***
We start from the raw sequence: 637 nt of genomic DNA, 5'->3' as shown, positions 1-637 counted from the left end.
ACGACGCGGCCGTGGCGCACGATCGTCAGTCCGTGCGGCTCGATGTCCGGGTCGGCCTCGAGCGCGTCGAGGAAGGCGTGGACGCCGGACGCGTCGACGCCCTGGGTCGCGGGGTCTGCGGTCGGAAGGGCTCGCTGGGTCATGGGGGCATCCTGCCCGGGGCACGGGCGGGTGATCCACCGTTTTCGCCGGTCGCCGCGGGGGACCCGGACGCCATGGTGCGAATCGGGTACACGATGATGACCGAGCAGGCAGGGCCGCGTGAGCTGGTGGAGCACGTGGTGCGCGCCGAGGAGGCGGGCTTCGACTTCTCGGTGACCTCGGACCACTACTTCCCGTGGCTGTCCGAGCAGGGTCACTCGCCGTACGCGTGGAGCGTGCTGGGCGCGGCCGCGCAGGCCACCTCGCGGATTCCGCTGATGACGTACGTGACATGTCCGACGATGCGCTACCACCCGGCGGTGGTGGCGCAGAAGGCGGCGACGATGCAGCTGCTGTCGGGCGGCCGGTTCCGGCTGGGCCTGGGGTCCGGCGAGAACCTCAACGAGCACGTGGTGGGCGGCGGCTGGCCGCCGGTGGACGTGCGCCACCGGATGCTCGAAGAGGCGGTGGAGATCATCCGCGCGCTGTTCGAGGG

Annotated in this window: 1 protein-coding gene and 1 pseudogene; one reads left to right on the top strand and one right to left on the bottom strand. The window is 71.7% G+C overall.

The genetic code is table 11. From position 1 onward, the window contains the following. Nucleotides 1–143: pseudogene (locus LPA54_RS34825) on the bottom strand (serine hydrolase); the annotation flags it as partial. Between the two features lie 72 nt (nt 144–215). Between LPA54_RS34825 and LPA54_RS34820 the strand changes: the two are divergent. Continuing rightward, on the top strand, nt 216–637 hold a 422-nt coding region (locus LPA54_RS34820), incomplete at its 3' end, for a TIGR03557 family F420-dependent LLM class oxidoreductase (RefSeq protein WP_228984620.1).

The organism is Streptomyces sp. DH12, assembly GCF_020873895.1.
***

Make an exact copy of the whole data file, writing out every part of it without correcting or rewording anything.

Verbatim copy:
We start from the raw sequence: 637 nt of genomic DNA, 5'->3' as shown, positions 1-637 counted from the left end.
ACGACGCGGCCGTGGCGCACGATCGTCAGTCCGTGCGGCTCGATGTCCGGGTCGGCCTCGAGCGCGTCGAGGAAGGCGTGGACGCCGGACGCGTCGACGCCCTGGGTCGCGGGGTCTGCGGTCGGAAGGGCTCGCTGGGTCATGGGGGCATCCTGCCCGGGGCACGGGCGGGTGATCCACCGTTTTCGCCGGTCGCCGCGGGGGACCCGGACGCCATGGTGCGAATCGGGTACACGATGATGACCGAGCAGGCAGGGCCGCGTGAGCTGGTGGAGCACGTGGTGCGCGCCGAGGAGGCGGGCTTCGACTTCTCGGTGACCTCGGACCACTACTTCCCGTGGCTGTCCGAGCAGGGTCACTCGCCGTACGCGTGGAGCGTGCTGGGCGCGGCCGCGCAGGCCACCTCGCGGATTCCGCTGATGACGTACGTGACATGTCCGACGATGCGCTACCACCCGGCGGTGGTGGCGCAGAAGGCGGCGACGATGCAGCTGCTGTCGGGCGGCCGGTTCCGGCTGGGCCTGGGGTCCGGCGAGAACCTCAACGAGCACGTGGTGGGCGGCGGCTGGCCGCCGGTGGACGTGCGCCACCGGATGCTCGAAGAGGCGGTGGAGATCATCCGCGCGCTGTTCGAGGG

Annotated in this window: 1 protein-coding gene and 1 pseudogene; one reads left to right on the top strand and one right to left on the bottom strand. The window is 71.7% G+C overall.

The genetic code is table 11. From position 1 onward, the window contains the following. Nucleotides 1–143: pseudogene (locus LPA54_RS34825) on the bottom strand (serine hydrolase); the annotation flags it as partial. Between the two features lie 72 nt (nt 144–215). Between LPA54_RS34825 and LPA54_RS34820 the strand changes: the two are divergent. Continuing rightward, on the top strand, nt 216–637 hold a 422-nt coding region (locus LPA54_RS34820), incomplete at its 3' end, for a TIGR03557 family F420-dependent LLM class oxidoreductase (RefSeq protein WP_228984620.1).

The organism is Streptomyces sp. DH12, assembly GCF_020873895.1.